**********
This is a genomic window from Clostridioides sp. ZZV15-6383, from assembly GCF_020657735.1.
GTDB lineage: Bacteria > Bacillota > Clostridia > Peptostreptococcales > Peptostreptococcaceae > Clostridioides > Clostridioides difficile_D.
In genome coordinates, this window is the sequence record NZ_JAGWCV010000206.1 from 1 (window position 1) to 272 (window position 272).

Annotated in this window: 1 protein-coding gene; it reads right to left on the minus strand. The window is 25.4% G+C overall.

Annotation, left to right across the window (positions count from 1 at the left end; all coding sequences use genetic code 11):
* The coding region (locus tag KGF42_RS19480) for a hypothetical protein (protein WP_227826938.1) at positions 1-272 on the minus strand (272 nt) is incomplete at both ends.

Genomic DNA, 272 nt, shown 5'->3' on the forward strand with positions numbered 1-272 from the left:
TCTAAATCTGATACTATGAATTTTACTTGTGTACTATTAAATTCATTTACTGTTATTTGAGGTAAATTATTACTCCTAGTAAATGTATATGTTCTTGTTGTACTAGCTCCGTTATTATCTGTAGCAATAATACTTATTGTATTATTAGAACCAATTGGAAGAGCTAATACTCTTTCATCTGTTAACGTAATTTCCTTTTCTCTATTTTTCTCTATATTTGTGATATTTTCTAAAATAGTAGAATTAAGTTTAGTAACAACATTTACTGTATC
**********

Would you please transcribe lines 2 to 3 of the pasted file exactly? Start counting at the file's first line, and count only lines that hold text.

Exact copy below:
GTDB lineage: Bacteria > Bacillota > Clostridia > Peptostreptococcales > Peptostreptococcaceae > Clostridioides > Clostridioides difficile_D.
In genome coordinates, this window is the sequence record NZ_JAGWCV010000206.1 from 1 (window position 1) to 272 (window position 272).